Bookish fun

813359_book_stack_4.jpgI saw this over at Joyful Reader, who found it at Two weeks from everywhere, and it looked like a fun thing to do. I haven’t done this kind of thing in a while. All links are to my thoughts or reviews.

1. Favorite childhood book?  Little Women by Louisa May Alcott

2. What are you reading right now?  The Fruitful Wife by Hayley DiMarco (actually for the second time in a row. I finished it, but it was so full and I didn’t feel I had really grasped a fraction of it, so I am going back and outlining the chapters), Daniel Deronda by George Elliot, and Overcoming Overeating by Lisa Morrone.

3. What books do you have on request at the library?  None at the moment

4. Bad book habit?  Probably buying too many. 🙂

5. What do you currently have checked out at the libraryGulp! by Mary Roach

6. Do you have an e-reader?  I have a Kindle app on my HP tablet and iPhone. It took some getting used to, and I still prefer an actual paper book, but I have enjoyed some electronically. I especially enjoy finding free or very inexpressive e-books!

7. Do you prefer to read one book at a time or several at once?  I usually have 2, sometimes 3 going at once.

8. Have your reading habits changed since starting a blog?  My To Be Read list has grown quite a bit longer! And I probably read things I might not have otherwise because I saw them recommended.

9. Least favorite book you read this year (so far)?  Probably The Duet by Robert Elmer. It was not a bad book at all – I just couldn’t engage with the characters. I loved his Wildflowers of Terezin, though.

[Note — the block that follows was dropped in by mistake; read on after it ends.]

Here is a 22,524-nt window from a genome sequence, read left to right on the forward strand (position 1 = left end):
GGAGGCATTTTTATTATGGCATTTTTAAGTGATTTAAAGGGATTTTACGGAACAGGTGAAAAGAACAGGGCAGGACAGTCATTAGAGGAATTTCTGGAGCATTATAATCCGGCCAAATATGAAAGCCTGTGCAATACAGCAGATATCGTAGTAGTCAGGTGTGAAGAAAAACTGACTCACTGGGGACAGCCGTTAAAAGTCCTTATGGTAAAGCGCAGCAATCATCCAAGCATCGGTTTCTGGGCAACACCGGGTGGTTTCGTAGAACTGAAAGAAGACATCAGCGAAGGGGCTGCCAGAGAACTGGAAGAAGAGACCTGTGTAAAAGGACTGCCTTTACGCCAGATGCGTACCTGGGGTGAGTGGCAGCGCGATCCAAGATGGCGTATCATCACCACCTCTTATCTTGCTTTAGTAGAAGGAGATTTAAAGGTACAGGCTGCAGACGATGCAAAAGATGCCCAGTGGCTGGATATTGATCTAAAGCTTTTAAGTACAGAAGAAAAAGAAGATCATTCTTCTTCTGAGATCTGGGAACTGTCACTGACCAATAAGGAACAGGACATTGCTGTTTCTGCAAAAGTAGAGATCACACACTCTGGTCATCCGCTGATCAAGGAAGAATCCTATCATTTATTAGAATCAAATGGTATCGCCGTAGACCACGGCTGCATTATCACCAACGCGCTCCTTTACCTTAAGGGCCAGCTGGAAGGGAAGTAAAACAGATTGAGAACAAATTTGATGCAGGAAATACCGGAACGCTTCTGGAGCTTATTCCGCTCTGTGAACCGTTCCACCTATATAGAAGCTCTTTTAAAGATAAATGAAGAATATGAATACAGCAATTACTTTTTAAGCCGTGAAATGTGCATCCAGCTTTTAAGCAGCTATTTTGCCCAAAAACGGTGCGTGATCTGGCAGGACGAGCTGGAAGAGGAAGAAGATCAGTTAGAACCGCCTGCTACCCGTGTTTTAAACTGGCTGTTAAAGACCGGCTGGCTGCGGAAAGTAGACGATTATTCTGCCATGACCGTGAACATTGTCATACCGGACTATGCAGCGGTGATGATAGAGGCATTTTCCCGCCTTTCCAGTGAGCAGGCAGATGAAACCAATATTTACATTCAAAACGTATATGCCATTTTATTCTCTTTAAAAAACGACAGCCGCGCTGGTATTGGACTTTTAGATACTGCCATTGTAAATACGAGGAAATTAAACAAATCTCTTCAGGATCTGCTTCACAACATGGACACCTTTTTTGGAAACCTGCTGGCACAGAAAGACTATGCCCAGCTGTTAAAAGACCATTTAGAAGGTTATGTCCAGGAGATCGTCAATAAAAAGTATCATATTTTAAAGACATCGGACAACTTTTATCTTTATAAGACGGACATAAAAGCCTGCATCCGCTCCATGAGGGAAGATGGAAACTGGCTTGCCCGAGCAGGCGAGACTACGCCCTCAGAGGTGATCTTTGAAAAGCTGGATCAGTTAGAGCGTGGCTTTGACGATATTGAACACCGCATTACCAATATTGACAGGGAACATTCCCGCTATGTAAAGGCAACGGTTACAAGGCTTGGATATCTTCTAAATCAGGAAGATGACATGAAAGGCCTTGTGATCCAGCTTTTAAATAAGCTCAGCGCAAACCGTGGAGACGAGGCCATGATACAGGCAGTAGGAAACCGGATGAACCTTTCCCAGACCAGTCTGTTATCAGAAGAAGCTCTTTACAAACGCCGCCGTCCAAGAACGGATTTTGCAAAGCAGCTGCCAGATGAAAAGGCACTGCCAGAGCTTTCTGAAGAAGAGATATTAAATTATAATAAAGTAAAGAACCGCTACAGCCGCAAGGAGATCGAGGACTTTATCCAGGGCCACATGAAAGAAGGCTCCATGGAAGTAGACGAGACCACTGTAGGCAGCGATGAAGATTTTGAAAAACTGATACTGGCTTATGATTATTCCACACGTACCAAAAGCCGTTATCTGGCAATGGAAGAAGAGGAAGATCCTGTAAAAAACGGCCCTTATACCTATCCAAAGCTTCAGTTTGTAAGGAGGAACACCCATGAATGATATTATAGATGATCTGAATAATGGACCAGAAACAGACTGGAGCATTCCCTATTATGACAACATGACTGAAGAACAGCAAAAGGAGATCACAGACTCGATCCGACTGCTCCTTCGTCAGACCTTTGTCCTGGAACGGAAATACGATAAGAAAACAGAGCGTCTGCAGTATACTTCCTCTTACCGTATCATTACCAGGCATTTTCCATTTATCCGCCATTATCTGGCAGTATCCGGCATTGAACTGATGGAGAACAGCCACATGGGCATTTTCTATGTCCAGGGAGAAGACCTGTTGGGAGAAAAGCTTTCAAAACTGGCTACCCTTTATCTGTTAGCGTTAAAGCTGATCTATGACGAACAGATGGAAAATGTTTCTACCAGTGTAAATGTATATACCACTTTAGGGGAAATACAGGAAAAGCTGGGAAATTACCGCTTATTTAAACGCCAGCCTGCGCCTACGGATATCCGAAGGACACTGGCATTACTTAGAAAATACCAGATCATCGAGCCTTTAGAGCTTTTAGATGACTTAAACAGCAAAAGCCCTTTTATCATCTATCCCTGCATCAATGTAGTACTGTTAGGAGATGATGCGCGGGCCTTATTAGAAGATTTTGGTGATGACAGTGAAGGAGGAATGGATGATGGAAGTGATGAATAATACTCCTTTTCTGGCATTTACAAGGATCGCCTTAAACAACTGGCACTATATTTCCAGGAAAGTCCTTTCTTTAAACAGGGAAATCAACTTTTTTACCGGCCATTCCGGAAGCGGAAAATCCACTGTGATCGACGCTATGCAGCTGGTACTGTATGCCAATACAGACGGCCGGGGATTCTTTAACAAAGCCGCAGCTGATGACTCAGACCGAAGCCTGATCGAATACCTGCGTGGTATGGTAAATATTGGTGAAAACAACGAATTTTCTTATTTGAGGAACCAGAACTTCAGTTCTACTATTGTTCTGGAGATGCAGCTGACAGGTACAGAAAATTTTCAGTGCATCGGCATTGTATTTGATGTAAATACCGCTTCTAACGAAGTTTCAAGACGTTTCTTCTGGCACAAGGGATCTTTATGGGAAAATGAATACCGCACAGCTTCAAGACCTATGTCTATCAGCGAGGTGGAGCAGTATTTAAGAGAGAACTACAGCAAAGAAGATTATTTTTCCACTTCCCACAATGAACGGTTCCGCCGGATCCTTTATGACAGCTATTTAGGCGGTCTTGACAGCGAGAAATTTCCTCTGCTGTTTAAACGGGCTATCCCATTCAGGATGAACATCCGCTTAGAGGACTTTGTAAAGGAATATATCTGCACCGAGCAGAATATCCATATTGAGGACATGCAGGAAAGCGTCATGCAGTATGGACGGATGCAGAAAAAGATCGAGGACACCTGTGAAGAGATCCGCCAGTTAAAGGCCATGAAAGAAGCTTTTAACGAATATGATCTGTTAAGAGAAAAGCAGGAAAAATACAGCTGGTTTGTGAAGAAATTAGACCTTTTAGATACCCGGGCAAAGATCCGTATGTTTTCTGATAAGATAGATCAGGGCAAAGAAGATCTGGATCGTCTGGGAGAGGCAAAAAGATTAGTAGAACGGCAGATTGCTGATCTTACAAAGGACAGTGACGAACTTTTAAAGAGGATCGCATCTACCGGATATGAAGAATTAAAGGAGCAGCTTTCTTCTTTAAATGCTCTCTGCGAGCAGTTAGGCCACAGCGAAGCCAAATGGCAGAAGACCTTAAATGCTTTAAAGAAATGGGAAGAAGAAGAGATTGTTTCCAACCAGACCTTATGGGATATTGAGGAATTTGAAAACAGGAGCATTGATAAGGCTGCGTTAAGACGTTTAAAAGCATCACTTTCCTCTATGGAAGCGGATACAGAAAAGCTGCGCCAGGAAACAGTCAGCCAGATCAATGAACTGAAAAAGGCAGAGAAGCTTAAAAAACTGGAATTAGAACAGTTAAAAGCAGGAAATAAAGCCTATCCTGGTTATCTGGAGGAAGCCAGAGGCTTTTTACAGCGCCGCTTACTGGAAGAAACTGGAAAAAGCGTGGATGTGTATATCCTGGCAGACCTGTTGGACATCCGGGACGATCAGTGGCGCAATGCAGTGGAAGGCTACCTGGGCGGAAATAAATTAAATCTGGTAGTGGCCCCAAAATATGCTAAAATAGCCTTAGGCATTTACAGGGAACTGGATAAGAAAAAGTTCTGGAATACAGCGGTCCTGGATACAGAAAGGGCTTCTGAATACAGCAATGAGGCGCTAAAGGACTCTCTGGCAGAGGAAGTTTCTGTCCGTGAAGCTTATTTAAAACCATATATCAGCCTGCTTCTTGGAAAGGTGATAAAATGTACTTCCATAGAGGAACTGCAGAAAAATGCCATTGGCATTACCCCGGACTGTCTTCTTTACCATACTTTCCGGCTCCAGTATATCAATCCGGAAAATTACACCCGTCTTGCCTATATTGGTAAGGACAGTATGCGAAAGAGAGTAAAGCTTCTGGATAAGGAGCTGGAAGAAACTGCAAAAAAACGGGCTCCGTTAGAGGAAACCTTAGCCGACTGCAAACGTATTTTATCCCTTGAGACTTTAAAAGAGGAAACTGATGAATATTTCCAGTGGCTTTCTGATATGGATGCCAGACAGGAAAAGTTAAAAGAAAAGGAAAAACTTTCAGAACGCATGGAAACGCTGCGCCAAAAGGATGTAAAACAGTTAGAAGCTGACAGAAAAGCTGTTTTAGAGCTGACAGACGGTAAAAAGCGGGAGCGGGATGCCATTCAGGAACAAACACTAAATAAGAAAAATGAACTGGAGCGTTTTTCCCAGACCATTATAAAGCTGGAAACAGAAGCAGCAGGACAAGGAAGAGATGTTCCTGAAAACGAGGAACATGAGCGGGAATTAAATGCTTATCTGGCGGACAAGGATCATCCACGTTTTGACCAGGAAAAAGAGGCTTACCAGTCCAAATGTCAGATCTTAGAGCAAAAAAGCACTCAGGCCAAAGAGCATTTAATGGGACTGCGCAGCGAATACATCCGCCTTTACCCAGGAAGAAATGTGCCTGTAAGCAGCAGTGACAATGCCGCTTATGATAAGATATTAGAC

10. Favorite book you’ve read this year?  The Secret Thoughts of an Unlikely Convert by Rosaria Champagne Butterfield.

11. How often do you read out of your comfort zone?  Occasionally, usually if a book is highly recommended by someone whose judgement I trust or if the subject matter is really interesting to me.

12. What is your reading comfort zone?  Christian fiction, biographies, classics.

13. Can you read on the bus?  I haven’t had occasion to in many years, but the last time I tried it I could. I can read in the car as well, thankfully. I am not a good traveler and reading is the only thing that makes it endurable.

14. Favorite place to read? Curled up on the couch with a throw blanket and something to drink.

15. What is your policy on book lending?  I don’t mind lending books out generally, but you have to be prepared that something might happen to it or you might not get it back. For that reason I might not lend one that wasn’t easily replaceable or had sentimental value or that I had a lot of notes in that I wanted to keep.

16. Do you ever dog-ear books?  Rarely.

17. Do you ever write in the margins of your books?  Sometimes.

18. Not even with text books?  Textbooks were my most marked-up books.

19. What is your favorite language to read in?  English – I can’t read any other language.

20. What makes you love a book?  That would take a while to answer…but I guess I’d say I have to really connect with it in some way. Sometimes it is the plot, sometimes one of the characters, sometimes beautiful writing, with the best  books connecting all of those.

21. What will inspire you to recommend a book? Probably any of the elements mentioned above, or if it is non-fiction, if I found it helpful and truthful.

22. Favorite genre?  Christian fiction when it is good.

23. Genre you rarely read (but wish you did)?  I can’t think of any I wish I did read more of. There are some I don’t read and have no intention of ever reading.

24. Favorite Biography?  That’s a hard one – I have several favorites. But the top ones would be Amy Carmichael of Dohnavur by Frank Houghton, By Searching and In the Arena by Isobel Kuhn, and Climbing by Rosalind Goforth.

25. Have you ever ready a self help book?  Oh, sure.

26. Favorite cookbook?  My old faithful falling-apart Betty Crocker cookbook that I have used for 30+ years and the church cookbook put together at our last church.

27. Most inspirational book you’ve read this year (fiction or non-fiction)? Through Gates of Splendor by Elisabeth Elliot.